I’m not going to say that the winter in Israel is anything like the winter in Minnesota. We get a few nights with frost, the threat of snow, but it’s mostly just a cold, windy and rainy few months. With the weather starting to become even more beautiful by the day, we packed our bags and headed north to Modi’in to begin our five day journey towards Masada.
I was unsure what to expect from the terrain we would tackle, and how challenging each day would be. I knew I would be going with eight of my friends and classmates and was really excited for an adventure. But I was not prepared for such an incredible bike ride.
Our Journey began with a great send off from the school at Kehillat Yozma in Modi’in. Complete with a recorder concert and Havdallah ceremony, we got to see the some of the work that the IMPJ does through helping to develop communities in Israel.
Only a few kilometers out of the city, I was reminded of just how beautiful this country is. Over the course of the trip, we saw kilometer after kilometer of rolling farms and kibbutzim, some of them were pretty difficult to bike through because the paths were bumpy tractor paths between fields.
Another of our days took us out of the farm land and into the forrest. To get there, we had to fight our way up a steep incline, followed by a short descent, only to begin climbing through the humid forrest after a fresh morning rain. And once we finished the 500 meters (vertical distance) of climbing, we left most of the greenery behind us as we started into the desert.
It was incredible how quickly the scenery changed from green and full of life to the vast expanses of brown dust and sand. On the way to sea-level, we were challenged by powerful winds that tried the best they could to knock us off the trail. Successfully, we made it through the point of sea level to an incredible overlook of the Dead Sea.
The lower we got, the warmer the temperatures became until we got to our destination, Masada, where we were greeted by a group of Israeli Rabbis – who were at a conference in Arad – and shortly after our arrival a bus-load of our classmates who had come to meet us for the closing of the journey.
I was moved by the fact that so many people had come together to support us and the IMPJ.
The biking itself was challenging enough at times that I needed to completely block out the surroundings in order to not being thrown off my bike, or struggle up the mountains. But not every kilometer was so tough that we didn’t have the chance to talk.
I got to know a wide variety of people from all over the world. Rabbis from congregations across the USA, HUC Rabbinic Students in later years from the Los Angeles campus, people affiliated with various congregations in the States, Israelis from across the country and some very spirited teenagers from the IMPJ affiliated Mechinah in Jaffa.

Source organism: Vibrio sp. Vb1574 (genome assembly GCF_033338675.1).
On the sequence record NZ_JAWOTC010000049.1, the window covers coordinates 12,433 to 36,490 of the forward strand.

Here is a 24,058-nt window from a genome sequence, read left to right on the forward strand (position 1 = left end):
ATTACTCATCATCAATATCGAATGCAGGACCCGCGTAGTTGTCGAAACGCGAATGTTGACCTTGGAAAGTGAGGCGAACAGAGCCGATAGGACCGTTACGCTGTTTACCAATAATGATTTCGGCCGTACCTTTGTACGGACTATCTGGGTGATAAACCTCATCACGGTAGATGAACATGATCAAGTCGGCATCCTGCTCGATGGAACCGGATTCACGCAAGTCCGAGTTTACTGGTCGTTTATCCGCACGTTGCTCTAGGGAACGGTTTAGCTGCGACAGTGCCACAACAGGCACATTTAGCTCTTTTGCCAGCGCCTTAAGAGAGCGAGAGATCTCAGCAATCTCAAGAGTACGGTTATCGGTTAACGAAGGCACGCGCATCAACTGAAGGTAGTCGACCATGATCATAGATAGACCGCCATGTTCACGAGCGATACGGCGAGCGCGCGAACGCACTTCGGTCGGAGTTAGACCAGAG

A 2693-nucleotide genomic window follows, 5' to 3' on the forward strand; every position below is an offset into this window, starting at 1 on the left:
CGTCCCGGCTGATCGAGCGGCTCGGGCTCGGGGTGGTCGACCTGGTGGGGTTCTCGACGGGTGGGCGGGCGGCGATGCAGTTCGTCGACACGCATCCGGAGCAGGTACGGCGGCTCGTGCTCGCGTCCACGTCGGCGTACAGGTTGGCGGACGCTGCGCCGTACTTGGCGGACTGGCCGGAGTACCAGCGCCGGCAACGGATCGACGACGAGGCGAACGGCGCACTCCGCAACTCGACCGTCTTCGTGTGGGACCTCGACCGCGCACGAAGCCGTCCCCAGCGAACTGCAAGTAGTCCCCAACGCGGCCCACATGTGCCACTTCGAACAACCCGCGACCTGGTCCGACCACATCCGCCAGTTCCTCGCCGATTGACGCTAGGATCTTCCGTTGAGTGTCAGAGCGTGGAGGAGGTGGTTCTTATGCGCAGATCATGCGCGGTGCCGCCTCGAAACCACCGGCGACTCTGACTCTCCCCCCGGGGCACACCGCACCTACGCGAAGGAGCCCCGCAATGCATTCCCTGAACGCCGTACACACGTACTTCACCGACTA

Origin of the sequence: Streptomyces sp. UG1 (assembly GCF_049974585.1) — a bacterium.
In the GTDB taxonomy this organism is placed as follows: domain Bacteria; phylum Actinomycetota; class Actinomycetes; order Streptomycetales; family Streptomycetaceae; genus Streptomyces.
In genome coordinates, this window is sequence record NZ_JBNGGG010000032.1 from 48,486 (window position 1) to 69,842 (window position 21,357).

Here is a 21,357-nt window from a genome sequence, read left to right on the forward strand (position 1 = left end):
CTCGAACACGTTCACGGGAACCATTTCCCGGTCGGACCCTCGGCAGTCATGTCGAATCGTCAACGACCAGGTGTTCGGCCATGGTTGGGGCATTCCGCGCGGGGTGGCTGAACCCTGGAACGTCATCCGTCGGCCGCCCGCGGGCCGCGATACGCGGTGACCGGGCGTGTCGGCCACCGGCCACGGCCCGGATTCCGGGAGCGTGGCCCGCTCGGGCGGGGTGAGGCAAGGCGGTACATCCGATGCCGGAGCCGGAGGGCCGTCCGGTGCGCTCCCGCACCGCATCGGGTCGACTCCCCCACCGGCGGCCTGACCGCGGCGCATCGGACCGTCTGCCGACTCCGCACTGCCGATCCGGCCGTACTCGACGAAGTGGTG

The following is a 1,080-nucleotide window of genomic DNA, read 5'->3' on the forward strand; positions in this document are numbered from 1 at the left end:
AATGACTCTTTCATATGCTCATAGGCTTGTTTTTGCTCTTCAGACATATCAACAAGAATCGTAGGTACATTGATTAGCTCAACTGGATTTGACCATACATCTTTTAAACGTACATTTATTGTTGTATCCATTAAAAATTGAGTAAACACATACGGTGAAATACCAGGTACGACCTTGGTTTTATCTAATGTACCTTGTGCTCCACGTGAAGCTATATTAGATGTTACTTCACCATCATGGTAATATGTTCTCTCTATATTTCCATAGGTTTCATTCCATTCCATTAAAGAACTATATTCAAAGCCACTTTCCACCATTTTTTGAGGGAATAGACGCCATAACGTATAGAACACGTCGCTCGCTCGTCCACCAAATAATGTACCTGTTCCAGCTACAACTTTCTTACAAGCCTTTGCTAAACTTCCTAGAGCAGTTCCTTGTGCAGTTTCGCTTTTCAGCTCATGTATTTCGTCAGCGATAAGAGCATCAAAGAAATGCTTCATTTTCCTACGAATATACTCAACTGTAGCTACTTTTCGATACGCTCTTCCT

Everyone had great stories to tell, and the camaraderie was amazing. When the biking got tough, people continued to support each other the entire way. For some of the riders it was their first time joining the bike ride, and for one rider, it was her very first time being in Israel.
When we finally settled into our last lunch together as a group one thing was apparent to me, we had come together for an important cause.
At times this year I have found it difficult to be a Reform Jew in Israel. There are things that I took for granted while living in the States, and the Progressive Movement here struggles for recognition and to be adequately funded to support communities. Every person on the Ride4Reform raised funds to help support our community in Israel.
Between an opportunity over dinner to get to know some of the Israeli Rabbis, talking with all of the different people who had come to Israel for the Ride4Reform, and even coming together for services in the morning, it was an incredible adventure and an amazing experience.
I want to take the chance to thank everyone that supported us in our efforts to raise money for the IMPJ. Not just those that donated through me, but anyone that sponsored any of the riders.
I am incredibly grateful for the chance I had to bike my way across the center of this country. Living in Jerusalem since July it is easy to forget just how varied the landscape of Israel is. I’m having trouble coming up with the perfect word to describe the chance I had to get to know people I never would have met without this opportunity. They have already posted the route for next year’s ride, from Haifa to Mevaseret Tzion, and I hope I can make it back here to do it again.
Looking back, it’s hard to believe that I was able to put my legs through the punishment of 5 days of mountain biking (it’s very different from the road biking I usually do around the lakes and suburbs of Minneapolis). But with help from everyone involved, we made it!
Shalom from Jerusalem,
If you are interested in reading more of the details of my journey, you can read all about it on my personal blog, Just One Year in Jerusalem.